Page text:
The mouthwatering foods to eat in India-Part 1
1. Gulab jamun
Gulab jamun are a sweet, syrupy dessert.
India's cuisine reflects its vast population and landscape.
There's meat bathed in rich curries, fried dough covered in chutney and yogurt, and almost every spice you can imagine.
2. Pani puri
The best way to eat pani puri is to consume it all in one-large-bite. The street snack, which is commonly found in eastern and northern India, consists of a hollow, fried ball known as puri, which is then stuffed with pani, a mixture of flavored water. Other add-ins include onion, chickpeas, tamarind chutney, chaat masala, chili, and potatoes.
Keema is a flavorful dish of minced meat - usually goat or lamb - that's combined with green peas, garlic, onion, chilies, and ginger.
Chaat is a broad term that refers to savory snacks served at street food stalls throughout India. Although there are many different kinds of chaat, the original features fried bread or potatoes smothered in chili, yogurt, chickpeas, tamarind sauce, ginger, and plenty of spices.
Idli, a steamed, savory cake made of rice batter mixed and fermented black lentils, are a common breakfast food in Southern India. The round discs are served warm with sides of sambar and chutney for dipping.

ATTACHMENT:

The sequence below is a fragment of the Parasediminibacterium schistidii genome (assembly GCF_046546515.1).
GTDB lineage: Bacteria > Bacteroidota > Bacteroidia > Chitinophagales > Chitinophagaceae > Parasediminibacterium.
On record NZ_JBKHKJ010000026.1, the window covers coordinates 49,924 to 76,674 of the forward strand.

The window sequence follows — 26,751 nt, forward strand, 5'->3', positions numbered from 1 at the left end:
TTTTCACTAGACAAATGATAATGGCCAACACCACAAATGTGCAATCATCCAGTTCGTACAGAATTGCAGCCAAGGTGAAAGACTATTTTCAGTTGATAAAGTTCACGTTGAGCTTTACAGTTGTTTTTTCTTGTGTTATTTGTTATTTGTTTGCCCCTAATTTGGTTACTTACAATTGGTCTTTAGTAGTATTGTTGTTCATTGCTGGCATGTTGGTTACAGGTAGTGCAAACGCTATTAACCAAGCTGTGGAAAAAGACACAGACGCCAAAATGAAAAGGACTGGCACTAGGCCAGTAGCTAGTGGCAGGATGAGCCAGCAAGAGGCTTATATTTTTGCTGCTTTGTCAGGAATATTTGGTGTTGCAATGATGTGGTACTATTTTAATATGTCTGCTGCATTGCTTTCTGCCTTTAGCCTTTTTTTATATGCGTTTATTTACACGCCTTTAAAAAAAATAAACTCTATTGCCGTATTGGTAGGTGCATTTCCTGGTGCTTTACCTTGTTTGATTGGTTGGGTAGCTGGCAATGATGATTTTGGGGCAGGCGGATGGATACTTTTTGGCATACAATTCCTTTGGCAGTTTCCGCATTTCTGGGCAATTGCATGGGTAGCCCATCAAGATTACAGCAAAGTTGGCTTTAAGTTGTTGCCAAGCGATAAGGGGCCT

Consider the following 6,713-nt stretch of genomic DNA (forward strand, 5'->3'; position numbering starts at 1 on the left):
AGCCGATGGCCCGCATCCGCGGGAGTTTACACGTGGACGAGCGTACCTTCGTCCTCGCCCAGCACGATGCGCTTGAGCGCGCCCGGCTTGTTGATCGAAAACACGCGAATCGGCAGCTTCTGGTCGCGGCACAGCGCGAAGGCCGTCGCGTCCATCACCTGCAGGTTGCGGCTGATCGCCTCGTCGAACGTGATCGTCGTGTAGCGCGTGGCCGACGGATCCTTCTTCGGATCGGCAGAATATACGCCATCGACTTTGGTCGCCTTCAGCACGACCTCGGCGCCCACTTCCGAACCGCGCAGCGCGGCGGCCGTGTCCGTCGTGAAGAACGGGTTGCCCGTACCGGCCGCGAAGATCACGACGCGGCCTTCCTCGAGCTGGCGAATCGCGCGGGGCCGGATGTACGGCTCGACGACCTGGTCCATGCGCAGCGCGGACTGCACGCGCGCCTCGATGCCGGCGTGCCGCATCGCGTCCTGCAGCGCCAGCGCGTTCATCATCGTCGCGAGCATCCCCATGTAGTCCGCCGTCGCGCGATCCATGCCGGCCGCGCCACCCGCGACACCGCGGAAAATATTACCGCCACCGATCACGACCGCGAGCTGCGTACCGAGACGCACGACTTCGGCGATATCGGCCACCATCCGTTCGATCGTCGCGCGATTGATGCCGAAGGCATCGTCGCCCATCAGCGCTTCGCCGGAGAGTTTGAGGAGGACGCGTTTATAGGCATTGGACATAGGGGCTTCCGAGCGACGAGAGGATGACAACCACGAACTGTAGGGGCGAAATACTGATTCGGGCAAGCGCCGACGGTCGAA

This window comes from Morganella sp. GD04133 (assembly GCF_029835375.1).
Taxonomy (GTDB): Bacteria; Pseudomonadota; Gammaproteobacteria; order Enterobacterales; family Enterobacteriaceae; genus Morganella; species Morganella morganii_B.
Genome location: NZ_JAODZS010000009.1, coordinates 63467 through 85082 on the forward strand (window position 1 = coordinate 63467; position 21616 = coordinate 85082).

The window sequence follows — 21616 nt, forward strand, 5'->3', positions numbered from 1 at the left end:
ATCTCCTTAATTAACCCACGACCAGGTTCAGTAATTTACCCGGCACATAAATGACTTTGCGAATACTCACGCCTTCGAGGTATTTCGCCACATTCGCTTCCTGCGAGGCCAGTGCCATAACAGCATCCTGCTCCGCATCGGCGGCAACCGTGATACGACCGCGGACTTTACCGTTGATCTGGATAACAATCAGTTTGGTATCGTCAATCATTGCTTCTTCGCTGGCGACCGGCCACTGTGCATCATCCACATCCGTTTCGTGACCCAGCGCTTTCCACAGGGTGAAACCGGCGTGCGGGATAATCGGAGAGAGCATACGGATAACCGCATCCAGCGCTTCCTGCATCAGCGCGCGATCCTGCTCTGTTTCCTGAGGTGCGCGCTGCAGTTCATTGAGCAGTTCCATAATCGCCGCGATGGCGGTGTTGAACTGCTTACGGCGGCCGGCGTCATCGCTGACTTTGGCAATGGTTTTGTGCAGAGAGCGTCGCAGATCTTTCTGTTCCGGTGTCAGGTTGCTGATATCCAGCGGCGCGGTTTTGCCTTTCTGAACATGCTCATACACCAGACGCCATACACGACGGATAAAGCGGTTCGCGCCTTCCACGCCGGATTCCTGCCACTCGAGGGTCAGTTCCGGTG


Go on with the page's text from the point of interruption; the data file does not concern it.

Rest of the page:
You'll find kebabs served hot off the grill in street stalls all over the country. These skewers of meat are covered in flavorful sauces, spices, and marinades.
Commonly eaten as a starter, bhaji are fried onions that are similar to fritters. They're best enjoyed dipped in mango chutney.
Naan is everywhere in India. This bubbly flatbread is ideal for dipping into curries, sauces, etc.
Biryani is a rice dish filled with marinated meat, spices, and saffron that differs slightly based on the region of India it comes from. Mutton and chicken are commonly used as meats, and spices can range from nutmeg to cardamom to coriander.
Although these dumplings are native to Tibet and Nepal, momos are a favorite in northeastern India. They're traditionally filled with minced meat - anything from pork, chicken, goat, or lamb - but more modern variations are made with paneer or chopped vegetables like cabbage.
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